Examples of factors within that are:

Weather– was it unseasonably hot/cold, dry/wet?

Stock– Did a supplier have issues delivering stock on time? Could Christmas ranges have been launched earlier?

Pricing– Did customers buy more of the higher priced products which were launched this year?

Promotions- Was a promotion better than anticipated? Were there overstocks that needed to be heavily reduced?

Competitor Activity – Did a new competitor open in your town or online platform? Did a competitor change their product range or prices?

Product- Were there some products that had very poor sales and in hindsight should not have been stocked?

Knowledge of the business’  forward strategy

Is there a new pricing structure that will affect sales?

Is there a new product category?

Has a stock been resourced to a more reliable supplier?

Will there be new store openings or additional online platforms?

Is there a marketing campaign?

Is Christmas being launched earlier to potentialize earlier missed sales last year?

Is there more confidence that previous poor selling products have been replaced by better ones?


Cumulative Performance

How have measures been performing compared with Last Year & Budget so far & what is left to change?

Is this trend expected to continue? Could external factors change? Will you sustain stock levels on best products?

Has the timing of anything changed? For example- A new product launch with anticipated improved sales could have been delayed which could mean poor sales could be turned around once it arrives

Do you plan to take action that could change performance?

*Tip – set up a WSSI at various group levels (e.g. Candles, Vases, Mirrors) that all add up to a total level to better understand performance.  The Retailer will then have a better idea of OTB at product level.  There will also be a better understanding of performance at product level & therefore it will be easier to identify where action should be taken & make the best business decisions.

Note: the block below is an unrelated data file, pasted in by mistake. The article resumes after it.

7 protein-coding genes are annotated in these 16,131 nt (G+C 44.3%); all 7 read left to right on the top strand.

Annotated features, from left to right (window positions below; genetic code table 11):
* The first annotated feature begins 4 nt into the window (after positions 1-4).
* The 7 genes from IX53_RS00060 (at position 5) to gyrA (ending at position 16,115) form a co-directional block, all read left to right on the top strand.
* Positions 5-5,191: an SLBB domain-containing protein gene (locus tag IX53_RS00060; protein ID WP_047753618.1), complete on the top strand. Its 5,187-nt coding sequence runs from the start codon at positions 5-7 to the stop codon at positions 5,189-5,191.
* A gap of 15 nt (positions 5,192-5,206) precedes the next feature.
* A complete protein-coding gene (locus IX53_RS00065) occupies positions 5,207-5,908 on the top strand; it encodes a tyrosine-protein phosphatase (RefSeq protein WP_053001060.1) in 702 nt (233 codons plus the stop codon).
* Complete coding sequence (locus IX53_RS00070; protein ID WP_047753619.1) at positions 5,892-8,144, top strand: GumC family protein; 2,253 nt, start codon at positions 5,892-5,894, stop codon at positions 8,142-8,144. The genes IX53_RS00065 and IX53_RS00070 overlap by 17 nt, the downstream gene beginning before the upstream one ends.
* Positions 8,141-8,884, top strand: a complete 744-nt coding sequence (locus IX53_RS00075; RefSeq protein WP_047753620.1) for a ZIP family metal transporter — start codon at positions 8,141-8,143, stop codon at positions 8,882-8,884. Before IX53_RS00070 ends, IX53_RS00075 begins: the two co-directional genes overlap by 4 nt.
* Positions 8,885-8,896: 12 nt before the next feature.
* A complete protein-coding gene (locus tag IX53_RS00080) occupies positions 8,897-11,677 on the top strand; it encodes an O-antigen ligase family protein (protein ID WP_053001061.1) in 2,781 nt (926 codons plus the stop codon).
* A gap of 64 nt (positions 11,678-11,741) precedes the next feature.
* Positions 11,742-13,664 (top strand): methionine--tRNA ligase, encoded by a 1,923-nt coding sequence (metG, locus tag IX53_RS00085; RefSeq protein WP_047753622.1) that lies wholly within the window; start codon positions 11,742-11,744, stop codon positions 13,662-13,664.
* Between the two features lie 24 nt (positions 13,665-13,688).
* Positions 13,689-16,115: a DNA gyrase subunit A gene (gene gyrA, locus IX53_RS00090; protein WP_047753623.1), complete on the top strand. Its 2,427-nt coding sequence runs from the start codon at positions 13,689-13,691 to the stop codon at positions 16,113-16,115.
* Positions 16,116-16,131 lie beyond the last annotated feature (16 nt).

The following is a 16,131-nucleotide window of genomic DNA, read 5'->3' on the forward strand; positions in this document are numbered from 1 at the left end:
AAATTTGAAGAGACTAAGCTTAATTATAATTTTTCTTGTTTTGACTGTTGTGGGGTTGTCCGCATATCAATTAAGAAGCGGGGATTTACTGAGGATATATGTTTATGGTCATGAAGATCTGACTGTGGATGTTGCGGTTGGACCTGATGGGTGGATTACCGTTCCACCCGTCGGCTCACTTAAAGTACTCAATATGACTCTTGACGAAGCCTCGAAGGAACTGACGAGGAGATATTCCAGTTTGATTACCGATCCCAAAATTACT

Below is an abbreviated version of a WSSI.  To see a larger version please see the Sample Reports here. 

The WBE Company can help set up a WSSI for your business.  We can work with you to set budgets & forecast your sales & stock on a regular basis.  Or if you would like more training on how to use this incredibly valuable tool please contact us for more information.

2 thoughts on “WSSI – Weekly Sales, Stock & Intake”

  1. Michelle Fullerton

    I am currently undertaking a task and need to work out the Actual/forecast TY Sales. How do i work this out on WSSI?

    1. Hi Michelle.
      Thanks for your comment.
      The actual sales will be the sales you have actually achieved. So if your business operates Sunday-Saturday then your weekly sales should be inputted up to 10th October 2020. How you get these will depend on how sales are recorded within your business.

      For forecasted sales you can use the examples in the blog above under:
      ‘last year’s results’